Remarks at the U.S. National Commission for UN Educational, Scientific and Cultural Organization (UNESCO) Annual Meeting
Assistant Secretary, Bureau of International Organization Affairs
Good morning. It is great to see so many familiar faces including many of you who participated in the December UNESCO Commission meeting. For those of you participating in the Commission meeting for the first time, we welcome you and greatly appreciate your commitment to American engagement with UNESCO.
First, I want to highlight the strong leadership of our Ambassador to UNESCO, David Killion, who along with our hardworking mission in Paris, deserves appreciation for their efforts to strength our engagement and advance American interests at UNESCO.
I also want to recognize our incredibly talented team in Washington, Deputy Assistant
Secretary Nerissa Cook, Liz Kanick, Executive Director for the U.S. National Commission for UNESCO, Kelly Siekman, the UNESCO Office Director as well as the entire staff in the Office of UNESCO Affairs. Working day in and day out, your extraordinary efforts are deeply appreciated and are profoundly impacting millions of lives around the globe daily.
I also want to thank all those Commissioners that have worked with the Administration and our Mission over the past year to address the wide-ranging challenges we face at UNESCO.
I think you would all agree it is hard not to be passionate about the work of UNESCO or be supportive of its core goals to contribute to the “building of peace, the eradication of poverty, the creation of sustainable development and intercultural dialogue by promoting collaboration among the nations through education, science and culture.”From addressing hunger to providing education to children around the globe, UNESCO is part of a global effort to lift up billions in need and create 21st century platforms, and bring together different nations and cultures to collectively solve the world’s most vexing problems.
We know that when UNESCO is successful it has a significant impact on current and future generations. We see this across the globe when children are given the opportunity, a chance, to focus on their education and a better economic future rather than living in fear of conflict or suffering from a lacking of sufficient nutrition, thus crippling their ability to lead healthy, happy and productive lives.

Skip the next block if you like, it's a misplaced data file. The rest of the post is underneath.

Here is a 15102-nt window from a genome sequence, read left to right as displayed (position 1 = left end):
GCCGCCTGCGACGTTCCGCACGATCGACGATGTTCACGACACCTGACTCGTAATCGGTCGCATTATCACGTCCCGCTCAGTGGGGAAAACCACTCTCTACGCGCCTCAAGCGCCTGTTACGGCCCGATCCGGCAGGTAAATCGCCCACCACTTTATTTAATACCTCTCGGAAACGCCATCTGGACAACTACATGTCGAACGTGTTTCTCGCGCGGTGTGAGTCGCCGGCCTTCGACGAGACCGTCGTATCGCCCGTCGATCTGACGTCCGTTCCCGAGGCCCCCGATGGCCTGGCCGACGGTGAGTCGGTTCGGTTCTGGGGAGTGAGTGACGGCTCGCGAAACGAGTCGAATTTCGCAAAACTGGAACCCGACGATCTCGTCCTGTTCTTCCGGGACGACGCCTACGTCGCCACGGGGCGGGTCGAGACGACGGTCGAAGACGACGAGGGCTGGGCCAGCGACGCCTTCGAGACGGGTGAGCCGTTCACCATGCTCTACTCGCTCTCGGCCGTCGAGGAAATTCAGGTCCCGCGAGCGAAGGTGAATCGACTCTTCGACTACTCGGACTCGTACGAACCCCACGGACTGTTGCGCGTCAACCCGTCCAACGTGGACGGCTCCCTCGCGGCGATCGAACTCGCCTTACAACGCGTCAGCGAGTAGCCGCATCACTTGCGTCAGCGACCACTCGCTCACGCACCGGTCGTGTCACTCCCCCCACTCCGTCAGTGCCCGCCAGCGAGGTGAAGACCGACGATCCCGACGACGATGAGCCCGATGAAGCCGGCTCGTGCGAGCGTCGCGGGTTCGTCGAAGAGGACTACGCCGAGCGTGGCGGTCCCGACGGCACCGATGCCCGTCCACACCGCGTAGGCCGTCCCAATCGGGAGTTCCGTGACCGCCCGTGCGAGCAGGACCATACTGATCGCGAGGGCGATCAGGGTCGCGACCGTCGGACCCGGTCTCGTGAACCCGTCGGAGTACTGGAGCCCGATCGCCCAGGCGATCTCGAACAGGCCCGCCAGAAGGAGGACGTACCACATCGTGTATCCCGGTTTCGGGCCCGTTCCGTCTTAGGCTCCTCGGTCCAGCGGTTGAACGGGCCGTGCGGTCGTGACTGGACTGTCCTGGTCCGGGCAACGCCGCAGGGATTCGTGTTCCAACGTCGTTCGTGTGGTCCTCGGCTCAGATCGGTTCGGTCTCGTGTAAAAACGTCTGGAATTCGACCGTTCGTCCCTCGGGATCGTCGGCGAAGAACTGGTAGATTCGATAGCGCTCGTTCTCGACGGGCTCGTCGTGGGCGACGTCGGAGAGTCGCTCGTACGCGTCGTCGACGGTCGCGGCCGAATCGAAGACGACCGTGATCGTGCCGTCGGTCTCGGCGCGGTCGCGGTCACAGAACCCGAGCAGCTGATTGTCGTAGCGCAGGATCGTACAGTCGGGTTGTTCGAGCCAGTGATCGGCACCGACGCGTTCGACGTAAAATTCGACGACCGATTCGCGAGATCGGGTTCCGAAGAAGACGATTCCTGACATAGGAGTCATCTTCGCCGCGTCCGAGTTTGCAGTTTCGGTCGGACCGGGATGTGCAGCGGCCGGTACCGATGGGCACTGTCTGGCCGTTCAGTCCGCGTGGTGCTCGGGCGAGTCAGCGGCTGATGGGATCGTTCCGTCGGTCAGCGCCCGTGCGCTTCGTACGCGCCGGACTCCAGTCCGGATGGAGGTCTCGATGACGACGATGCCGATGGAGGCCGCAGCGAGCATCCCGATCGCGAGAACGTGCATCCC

Two weeks ago in Haiti, I met with UNESCO’s representative in Port-au-Prince, who is working along with the international community, to bring critical emergency assistance and long term relief to Haiti. Due in part to UNESCO’s work in Haiti, schools have re-opened and some 75 percent of Haitian children enrolled in school prior to the earthquake have now returned to their studies. The GOH and UNESCO have developed a new curriculum for 600,000 of these students, which takes into account the trauma they have endured. While there is certainly a difficult road ahead of us in helping the Government of Haiti and its people rebuild their nation and make sure that all Haitian children go to school, UNESCO is on the ground working with the Haitian government and international partners, to rebuild Haiti’s education system, to support Haitian national agencies to strengthen their resilience to future earthquakes, floods, and other natural disasters, and to preserve that nation’s cultural heritage sites. In order for us to succeed in rebuilding Haiti back better, we must ensure that we rebuild the social, cultural and intellectual fabric of the nation.
As we deal with some of the most difficult 21st Century challenges, including addressing failed states, preventing conflicts and atrocities, alleviating hunger and poverty afflicting billions globally, this Administration recognizes the critical role that UNESCO’s core goals play in ensuring international peace, security and justice.
When I spoke to many of you in December, I highlighted the need to “seize the moment” and take advantage of a new opportunity for enhanced U.S. engagement with UNESCO, under the leadership of the new Director-General Bokova. At the time, I presented the Administration’s stepped up engagement with UNESCO as a chance to promote and champion freedom of expression, gender equality, human rights, and tolerance.